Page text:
Authorities have begun a race against time to locate thousands of passengers who traveled last month on a cruise ship linked to a Coronavirus (COVID-19) outbreak. Passengers on the vessel, both current and those exposed earlier, say the response by the company and health officials has been filled with missteps.
What We Know:
- Passengers interviewed by the LA Times have said the company, Princess Cruises, was lax on health screening protocols prior to boarding and withheld information about the risks they faced, despite the ship’s condition becoming international news.
- The latest contagion concerns branch off from the Princess Cruise trip that began on February 11 from San Francisco to Mexico. About 2,500 were on board the Grand Princess, according to Gov. Gavin Newsom, who gave an update Wednesday on the search for those passengers. Newsom said about half were California residents.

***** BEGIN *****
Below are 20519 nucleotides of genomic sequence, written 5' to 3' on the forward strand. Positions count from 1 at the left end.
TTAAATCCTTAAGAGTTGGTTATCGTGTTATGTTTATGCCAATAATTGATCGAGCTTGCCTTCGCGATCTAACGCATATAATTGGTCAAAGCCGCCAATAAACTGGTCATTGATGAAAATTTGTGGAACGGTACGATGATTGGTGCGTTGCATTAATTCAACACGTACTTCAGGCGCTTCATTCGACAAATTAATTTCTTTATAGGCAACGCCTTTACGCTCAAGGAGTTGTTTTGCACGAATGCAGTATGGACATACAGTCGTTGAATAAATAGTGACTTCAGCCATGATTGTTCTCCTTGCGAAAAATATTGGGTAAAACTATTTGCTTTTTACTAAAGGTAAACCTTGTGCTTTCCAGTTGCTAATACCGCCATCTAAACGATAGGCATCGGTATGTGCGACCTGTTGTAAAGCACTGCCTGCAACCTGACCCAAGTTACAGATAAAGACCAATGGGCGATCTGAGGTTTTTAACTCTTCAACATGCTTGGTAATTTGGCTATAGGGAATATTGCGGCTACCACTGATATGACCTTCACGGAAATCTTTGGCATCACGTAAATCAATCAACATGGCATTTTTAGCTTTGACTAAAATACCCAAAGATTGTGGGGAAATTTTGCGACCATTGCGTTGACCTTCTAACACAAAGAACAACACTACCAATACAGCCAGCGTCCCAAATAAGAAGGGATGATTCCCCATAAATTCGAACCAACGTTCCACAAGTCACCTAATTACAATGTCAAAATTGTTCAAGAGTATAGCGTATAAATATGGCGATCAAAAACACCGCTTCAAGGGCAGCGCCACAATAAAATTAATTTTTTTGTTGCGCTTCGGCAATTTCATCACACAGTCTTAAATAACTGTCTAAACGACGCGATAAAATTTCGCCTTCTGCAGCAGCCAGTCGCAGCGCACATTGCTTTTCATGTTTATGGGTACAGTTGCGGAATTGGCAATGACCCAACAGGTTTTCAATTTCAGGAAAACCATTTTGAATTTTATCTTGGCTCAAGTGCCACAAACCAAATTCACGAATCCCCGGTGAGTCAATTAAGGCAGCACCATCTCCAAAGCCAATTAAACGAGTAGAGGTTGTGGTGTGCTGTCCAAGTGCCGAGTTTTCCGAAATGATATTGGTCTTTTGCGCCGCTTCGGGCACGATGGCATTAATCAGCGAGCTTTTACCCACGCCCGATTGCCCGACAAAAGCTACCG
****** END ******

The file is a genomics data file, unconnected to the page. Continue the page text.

- On Wednesday, California reported its first death from the Coronavirus. According to health officials, the victim was a 71-year-old Northern California man with underlying medical conditions who had been on the cruise. Another passenger, a resident of Sonoma County, has been hospitalized with the virus.
- The outbreak of Coronavirus is the second for Princess Cruises. Nearly 700 passengers on the Diamond Princess in Japan were potentially exposed to the coronavirus weeks ago, forcing a massive quarantine, including about 300 Americans who were recently released from military bases after completing a 14-day isolation period.
As of March 5th, at least one California passenger has died since disembarking from the Grand Princess ship last month in San Francisco. The ship was scheduled to return to San Francisco again Wednesday, but has been held offshore, where authorities plan to check on the 21 passengers and crew that have reported symptoms.